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ROCKY RIDGE WASN’T HAPPY. “Do we have to do another project?” he whined to his teacher. “Mrs. Karp, that’s not fair!”
In the first few weeks of the new school year at Trident Academy, Mrs. Karp’s third-grade class had already completed reports on famous merpeople and a project where they’d collected krill and shrimp. Every one of the twenty students hoped they wouldn’t have to do another big assignment.
Mrs. Karp smiled. “This lesson is different. We’re going on an ocean trip.”
Rocky and the rest of the class cheered. “Yes! Awesome!”
Kiki Coral gasped. But her mergirl friends Echo Reef and Shelly Siren clapped their hands and swished their tails. For many in the class, this would be their first ocean trip. They would leave classwork behind to learn in a deep-sea environment. “It’s about time we did something fun,” a mergirl named Pearl Swamp snapped.
“Where are we going, Mrs. Karp?” Kiki asked.
“An article in the Trident City Tide reported that a pod of whales is expected to be directly above Trident City tomorrow morning. We will visit them. In fact, Dr. Evan Mousteau will join us in a few minutes to tell us about whales and even teach us a bit of whale language.”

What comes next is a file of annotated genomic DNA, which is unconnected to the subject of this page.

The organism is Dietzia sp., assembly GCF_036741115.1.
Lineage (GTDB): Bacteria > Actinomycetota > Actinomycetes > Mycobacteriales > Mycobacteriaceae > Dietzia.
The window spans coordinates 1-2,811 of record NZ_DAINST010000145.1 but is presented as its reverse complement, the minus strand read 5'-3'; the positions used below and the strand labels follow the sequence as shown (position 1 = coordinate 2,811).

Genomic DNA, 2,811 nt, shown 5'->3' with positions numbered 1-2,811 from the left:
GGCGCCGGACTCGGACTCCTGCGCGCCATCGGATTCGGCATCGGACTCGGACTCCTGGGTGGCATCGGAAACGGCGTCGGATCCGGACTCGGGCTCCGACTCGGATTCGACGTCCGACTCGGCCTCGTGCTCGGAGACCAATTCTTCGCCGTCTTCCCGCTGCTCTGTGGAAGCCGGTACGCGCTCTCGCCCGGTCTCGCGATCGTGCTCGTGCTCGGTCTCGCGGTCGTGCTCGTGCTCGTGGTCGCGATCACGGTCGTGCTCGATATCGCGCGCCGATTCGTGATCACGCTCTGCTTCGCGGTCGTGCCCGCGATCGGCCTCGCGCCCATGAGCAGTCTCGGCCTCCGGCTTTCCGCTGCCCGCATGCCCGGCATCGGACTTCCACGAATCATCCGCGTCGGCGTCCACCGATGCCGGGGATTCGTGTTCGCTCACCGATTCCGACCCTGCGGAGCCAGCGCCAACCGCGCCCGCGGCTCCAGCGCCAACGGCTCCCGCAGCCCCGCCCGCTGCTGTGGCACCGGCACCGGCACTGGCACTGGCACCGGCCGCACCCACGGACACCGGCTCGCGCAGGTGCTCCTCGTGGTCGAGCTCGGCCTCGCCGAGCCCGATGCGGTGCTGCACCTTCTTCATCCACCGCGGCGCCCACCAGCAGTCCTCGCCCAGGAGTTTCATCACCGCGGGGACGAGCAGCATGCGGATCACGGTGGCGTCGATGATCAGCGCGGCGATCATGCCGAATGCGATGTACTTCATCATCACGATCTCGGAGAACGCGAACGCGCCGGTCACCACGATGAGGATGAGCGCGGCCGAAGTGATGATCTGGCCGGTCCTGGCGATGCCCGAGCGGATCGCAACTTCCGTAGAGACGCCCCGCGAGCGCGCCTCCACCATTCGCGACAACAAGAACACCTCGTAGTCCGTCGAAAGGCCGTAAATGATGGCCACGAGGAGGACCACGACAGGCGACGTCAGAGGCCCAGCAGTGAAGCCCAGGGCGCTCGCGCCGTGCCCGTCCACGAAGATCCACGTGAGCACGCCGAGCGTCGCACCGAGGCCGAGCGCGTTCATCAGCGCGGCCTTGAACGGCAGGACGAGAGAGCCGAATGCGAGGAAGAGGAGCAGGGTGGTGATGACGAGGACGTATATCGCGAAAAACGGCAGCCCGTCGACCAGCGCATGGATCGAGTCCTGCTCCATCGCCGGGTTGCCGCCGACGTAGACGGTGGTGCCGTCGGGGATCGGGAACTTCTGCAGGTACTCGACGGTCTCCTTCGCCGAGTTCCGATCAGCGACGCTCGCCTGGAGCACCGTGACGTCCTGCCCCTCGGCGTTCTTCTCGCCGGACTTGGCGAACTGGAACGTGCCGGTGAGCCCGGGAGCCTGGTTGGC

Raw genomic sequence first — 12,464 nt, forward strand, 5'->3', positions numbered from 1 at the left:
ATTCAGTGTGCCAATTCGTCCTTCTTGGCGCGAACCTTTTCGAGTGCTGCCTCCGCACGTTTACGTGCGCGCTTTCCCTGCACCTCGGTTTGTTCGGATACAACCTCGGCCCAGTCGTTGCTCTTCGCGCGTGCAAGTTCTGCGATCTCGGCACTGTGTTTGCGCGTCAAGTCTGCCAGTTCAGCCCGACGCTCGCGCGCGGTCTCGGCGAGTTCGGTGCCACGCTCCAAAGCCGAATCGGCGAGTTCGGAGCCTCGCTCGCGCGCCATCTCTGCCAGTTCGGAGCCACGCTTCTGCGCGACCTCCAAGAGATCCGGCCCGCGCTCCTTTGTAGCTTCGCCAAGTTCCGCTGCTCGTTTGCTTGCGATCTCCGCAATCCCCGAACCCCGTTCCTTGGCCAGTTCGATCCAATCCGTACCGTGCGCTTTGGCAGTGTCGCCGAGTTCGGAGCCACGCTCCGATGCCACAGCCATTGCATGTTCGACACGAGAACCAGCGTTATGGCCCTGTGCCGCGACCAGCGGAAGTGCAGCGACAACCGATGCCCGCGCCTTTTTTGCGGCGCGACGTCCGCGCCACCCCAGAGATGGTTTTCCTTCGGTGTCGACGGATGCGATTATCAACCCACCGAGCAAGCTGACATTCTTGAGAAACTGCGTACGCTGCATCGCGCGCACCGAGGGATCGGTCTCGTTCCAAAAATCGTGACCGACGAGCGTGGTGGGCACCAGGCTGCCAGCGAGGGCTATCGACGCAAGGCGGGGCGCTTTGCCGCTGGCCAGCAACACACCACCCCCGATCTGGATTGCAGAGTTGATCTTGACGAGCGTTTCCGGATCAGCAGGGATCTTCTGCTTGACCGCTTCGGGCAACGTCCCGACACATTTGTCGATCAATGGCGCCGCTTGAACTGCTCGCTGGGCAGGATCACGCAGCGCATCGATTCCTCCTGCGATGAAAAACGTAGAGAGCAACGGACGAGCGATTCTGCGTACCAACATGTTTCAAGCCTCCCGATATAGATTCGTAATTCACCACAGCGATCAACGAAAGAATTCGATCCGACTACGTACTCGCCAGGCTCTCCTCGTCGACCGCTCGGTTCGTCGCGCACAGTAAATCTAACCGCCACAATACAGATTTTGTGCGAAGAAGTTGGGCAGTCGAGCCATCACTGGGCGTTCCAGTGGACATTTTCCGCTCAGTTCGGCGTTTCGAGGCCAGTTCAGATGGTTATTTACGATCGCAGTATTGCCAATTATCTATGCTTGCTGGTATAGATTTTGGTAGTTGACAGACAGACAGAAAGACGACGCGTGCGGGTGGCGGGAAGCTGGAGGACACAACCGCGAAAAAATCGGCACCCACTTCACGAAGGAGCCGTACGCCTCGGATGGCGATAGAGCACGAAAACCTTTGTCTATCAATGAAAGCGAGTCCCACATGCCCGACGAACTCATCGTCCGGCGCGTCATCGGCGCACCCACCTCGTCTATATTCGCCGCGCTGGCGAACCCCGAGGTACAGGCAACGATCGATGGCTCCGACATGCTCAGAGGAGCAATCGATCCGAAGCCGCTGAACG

Mrs. Karp continued, “I expect you to be courteous to Dr. Mousteau. After he leaves, we’ll go over surface safety rules. Your parents can feel secure that the guards from the Shark Patrol will be on the alert all morning, not only for sharks, but also for any sign of humans.”
Echo could barely speak. “Humans!” she whispered to Shelly and Kiki. “I’ve always wanted to see a real, live human. Maybe tomorrow will be my chance!” Everything about humans fascinated Echo.
“Are you sure it’s safe? My parents have never let me go above water,” Echo said to Mrs. Karp.
Mrs. Karp patted Echo on the shoulder. “Don’t worry, we will only go if it is safe.”
Then Kiki shyly asked, “Which whale dialect will we be learning?”
Mrs. Karp raised her green eyebrows. “Excellent question. I wonder how many of you know that whales talk to one another?”
No one raised their hand except Shelly. Kiki smiled at her.
“Since the visiting pod is made up of humpbacks, we will focus on the humpback whale dialect,” Mrs. Karp told the class.
Kiki nodded, still smiling, but in truth she was worried. Really worried.
Posted July 29, 2012
I bought this series for my daughter who is almost 8. She is able to read most of the book independently with me just helping her once in a while (mostly on the made-up mermaid terms and different names). She loves the stories and her four-year-old sister enjoys listerning to the stories as well. There are pictures of all of the main characters in the beginning of the book, as welll as peridic pictures throughout the book, which they really enjoy.
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